SNOW HILL — Greene County is distributing the COVID-19 vaccine as supplies permit and is closely monitoring cases in the area, according to a local health official.

Since March of last year, Greene County has had 2,070 lab-confirmed COVID-19 cases, with 1,943 individuals recovering, according to Joy Brock, director of Greene County Department of Public Health.

Brock shared the statistics on Monday during the Greene County Board of Commissioners meeting.

The county has 83 active cases and the health department is monitoring 73 individuals. Two are housed in a congregate setting and eight others are hospitalized, Brock said.

Greene County has recorded 44 COVID deaths, she said. It maintains a positivity rating of 7.6 percent

Testing for the virus is ongoing at the Elaney Wood Heritage Farmers Market, 470 N.C. 13, Monday from 8 a.m. to 5 p.m. and Thursday from 10 a.m. to 7 p.m.

The department’s effort to provide vaccines also is ongoing, Brock said.

The Greene County Department of Public Health has received 2,900 doses of the Moderna vaccine. It distributed 300 shots to Greene County Health Care in January and, as of last week, secured 300 second-dose shots for them.

As of Friday, the health department had administered 2,300 doses of the Moderna vaccine with 450 people receiving both doses.

“I’m proud to say our health department has not wasted any doses of vaccine,” Brock said.

Each Thursday, the department is notified of the amount of doses it will receive, she said. Recent shipments have contained only 100 doses.

“The vaccine is limited,” Brock said.

The department is still working through its wait list which contains 1,200 individuals in Group 1 and 2, with more being added each day.

Officials also are working with Greene County Schools and child care workers since they were recently approved to receive the vaccine beginning on Feb. 24.

“We will not be ready to move forward on Feb. 24 because of the people on our waitlist,” Brock said, adding vaccinating this group will require the state to send more does of the vaccine.

Brock has reached out to Greene County Schools to determine the number of staff interested in receiving the shot. Of the 425 employed, 325 are interested in being vaccinated, she said.

The department has suspended first-dose injections until it can ensure everyone who has received their first dose can get their second shot.

“When we see how many we will receive the next couple of weeks moving forward, we can proceed with first doses again,” Brock said.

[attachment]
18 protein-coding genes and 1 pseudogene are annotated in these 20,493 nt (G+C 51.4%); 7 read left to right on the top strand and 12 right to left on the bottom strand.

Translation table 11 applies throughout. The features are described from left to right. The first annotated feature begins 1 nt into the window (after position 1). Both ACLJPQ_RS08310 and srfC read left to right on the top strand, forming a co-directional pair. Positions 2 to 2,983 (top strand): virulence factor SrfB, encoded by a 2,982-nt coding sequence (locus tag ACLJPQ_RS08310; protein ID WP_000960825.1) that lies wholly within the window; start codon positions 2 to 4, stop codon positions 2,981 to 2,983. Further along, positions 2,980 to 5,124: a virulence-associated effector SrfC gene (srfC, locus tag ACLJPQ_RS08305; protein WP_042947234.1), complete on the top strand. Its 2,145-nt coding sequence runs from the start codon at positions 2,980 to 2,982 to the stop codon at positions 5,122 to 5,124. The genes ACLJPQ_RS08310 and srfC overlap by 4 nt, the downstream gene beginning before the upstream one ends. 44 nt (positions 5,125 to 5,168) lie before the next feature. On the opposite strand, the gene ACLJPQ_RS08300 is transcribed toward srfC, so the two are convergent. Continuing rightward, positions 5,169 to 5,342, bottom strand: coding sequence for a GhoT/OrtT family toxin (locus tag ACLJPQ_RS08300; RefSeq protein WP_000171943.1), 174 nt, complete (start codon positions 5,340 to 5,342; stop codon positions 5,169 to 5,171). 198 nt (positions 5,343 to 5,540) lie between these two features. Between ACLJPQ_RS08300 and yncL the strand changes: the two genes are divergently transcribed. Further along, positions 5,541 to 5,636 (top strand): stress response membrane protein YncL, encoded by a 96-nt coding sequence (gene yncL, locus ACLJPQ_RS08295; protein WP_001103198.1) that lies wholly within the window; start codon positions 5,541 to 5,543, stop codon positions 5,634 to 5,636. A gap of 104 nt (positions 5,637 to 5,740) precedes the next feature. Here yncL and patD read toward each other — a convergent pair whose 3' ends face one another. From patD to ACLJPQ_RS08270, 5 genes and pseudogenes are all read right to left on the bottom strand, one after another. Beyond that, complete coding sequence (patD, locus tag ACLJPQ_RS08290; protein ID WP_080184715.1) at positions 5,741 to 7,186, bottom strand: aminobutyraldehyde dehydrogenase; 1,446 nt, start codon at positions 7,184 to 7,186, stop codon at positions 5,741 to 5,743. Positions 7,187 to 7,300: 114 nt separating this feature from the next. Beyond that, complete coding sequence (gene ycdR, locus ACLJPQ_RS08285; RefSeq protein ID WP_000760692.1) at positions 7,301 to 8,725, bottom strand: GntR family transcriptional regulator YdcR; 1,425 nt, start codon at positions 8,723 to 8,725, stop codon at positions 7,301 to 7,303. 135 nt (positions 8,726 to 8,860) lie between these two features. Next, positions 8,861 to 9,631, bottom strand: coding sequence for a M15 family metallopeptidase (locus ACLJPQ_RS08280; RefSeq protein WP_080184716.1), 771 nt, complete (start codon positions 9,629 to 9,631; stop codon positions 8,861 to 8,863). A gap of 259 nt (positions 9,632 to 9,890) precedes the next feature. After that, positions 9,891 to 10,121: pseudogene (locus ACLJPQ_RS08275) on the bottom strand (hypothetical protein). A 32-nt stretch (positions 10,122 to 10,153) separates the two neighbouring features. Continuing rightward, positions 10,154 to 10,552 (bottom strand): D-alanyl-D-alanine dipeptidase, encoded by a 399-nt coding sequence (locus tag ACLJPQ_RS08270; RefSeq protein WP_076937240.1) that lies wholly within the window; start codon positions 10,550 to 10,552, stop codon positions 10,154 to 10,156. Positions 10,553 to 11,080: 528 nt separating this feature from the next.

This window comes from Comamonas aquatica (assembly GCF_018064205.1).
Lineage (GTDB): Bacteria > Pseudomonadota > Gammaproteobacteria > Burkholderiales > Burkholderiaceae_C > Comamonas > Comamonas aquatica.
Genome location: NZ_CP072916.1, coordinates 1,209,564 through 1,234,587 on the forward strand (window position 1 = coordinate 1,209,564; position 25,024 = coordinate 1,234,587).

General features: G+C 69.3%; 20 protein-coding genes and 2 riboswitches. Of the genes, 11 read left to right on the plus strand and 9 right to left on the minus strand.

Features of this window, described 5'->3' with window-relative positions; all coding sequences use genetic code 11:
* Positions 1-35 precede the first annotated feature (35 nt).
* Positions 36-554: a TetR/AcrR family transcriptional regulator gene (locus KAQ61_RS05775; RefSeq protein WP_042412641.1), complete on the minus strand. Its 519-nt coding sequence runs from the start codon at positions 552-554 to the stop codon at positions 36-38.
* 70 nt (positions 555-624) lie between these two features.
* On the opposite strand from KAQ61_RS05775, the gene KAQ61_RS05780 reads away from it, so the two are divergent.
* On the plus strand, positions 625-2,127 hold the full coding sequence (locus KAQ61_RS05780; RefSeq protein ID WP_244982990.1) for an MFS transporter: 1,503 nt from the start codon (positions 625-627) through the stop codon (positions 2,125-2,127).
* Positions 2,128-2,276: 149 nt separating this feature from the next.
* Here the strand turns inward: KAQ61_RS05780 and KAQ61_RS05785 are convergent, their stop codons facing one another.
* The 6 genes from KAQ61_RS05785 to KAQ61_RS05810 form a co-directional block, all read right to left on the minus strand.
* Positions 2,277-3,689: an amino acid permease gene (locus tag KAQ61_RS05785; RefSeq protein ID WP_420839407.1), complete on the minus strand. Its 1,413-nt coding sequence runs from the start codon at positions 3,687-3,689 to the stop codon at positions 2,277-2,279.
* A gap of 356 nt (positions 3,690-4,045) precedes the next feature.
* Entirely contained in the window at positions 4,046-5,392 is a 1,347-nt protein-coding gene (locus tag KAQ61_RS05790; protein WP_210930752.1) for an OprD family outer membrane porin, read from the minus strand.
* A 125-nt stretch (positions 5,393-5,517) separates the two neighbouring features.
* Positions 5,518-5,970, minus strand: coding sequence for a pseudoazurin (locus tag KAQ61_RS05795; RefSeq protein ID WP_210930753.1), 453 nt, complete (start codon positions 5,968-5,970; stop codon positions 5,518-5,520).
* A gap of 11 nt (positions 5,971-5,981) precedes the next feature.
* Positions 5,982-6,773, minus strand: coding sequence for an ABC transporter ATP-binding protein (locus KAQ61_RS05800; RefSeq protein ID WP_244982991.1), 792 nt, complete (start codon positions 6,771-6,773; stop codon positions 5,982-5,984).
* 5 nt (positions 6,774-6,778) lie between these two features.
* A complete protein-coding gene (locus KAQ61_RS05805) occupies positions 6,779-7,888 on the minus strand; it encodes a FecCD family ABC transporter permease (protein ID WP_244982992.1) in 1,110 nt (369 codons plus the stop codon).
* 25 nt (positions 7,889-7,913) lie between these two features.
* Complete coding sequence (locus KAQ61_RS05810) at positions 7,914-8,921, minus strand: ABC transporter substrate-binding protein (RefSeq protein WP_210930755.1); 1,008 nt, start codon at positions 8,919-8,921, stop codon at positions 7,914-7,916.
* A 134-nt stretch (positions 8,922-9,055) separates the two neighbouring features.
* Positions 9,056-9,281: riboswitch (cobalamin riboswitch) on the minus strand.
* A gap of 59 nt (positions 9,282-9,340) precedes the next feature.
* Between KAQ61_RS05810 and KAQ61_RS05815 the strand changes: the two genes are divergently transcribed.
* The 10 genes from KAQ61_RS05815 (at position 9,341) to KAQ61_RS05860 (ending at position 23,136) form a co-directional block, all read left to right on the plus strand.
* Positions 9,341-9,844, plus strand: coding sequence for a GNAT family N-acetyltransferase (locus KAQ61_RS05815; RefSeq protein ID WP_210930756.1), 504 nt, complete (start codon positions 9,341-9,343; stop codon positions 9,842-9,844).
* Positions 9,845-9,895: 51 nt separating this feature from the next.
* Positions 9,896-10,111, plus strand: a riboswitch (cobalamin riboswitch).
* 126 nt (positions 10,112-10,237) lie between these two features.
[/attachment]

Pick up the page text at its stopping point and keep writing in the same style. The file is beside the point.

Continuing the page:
Discussions have been held with Vidant Medical Center about holding a mass vaccination clinic in Greene County, but no final plans have been made, Brock said.

In other board action, the commissioners:

  • Replaced the Business Incentive Program. The program formalizes guidelines and establishes the parameters for local government economic incentives to encourage both existing and news businesses.

“The goal in changing to the proposed Incentive Grant Program is to be consistent with Lenoir and Wayne counties as Greene is now part of the GTP Economic Development Region. We will have the same incentive plans in all three counties,” said Harold Thomas, economic development director.

As part of the GTP or Global TransPark, Greene County is working in conjunction with Wayne and Lenoir to attract new industries to the area, Harold said.

“We are part of a region. We should be the same. Our region may be competing with other regions but we shouldn’t be competing against each other,” said Chairman Bennie Heath.

Harold added, “We’re trying to take the county barriers down and become one economic development region, so we can promote growth in this area. The work we have going on at the TransPark, I believe and other developers believe, Greene County is going to be a part of that.”

Commissioner Derek Burress was concerned about the change in policy and felt portions of the county’s current program were stronger mathematically when discussing investments of $2.5 million or more.

“We do those on a case-by-case bases. What we look at is tax revenue based on personal and real property that spreads over 15 years. We can’t give out more tax incentives than we receive in tax revenue,” Thomas said.

These investment cases would also be presented to the commissioners he said.

The new policy will also lower the business’ minimum investment from $500,000 to $100,000 and will allow businesses to seek other grant opportunities. The old policy prohibited addition funding.

The motion to replace the county’s current policy with the new policy passed unanimously, with Burress requesting Thomas revisit the policy to make it stronger.

  • Discussed the board appointment policy. Burress made a motion for department heads and boards to review the policy and make suggestions. It passed unanimously.

Contact Donna Marie Williams at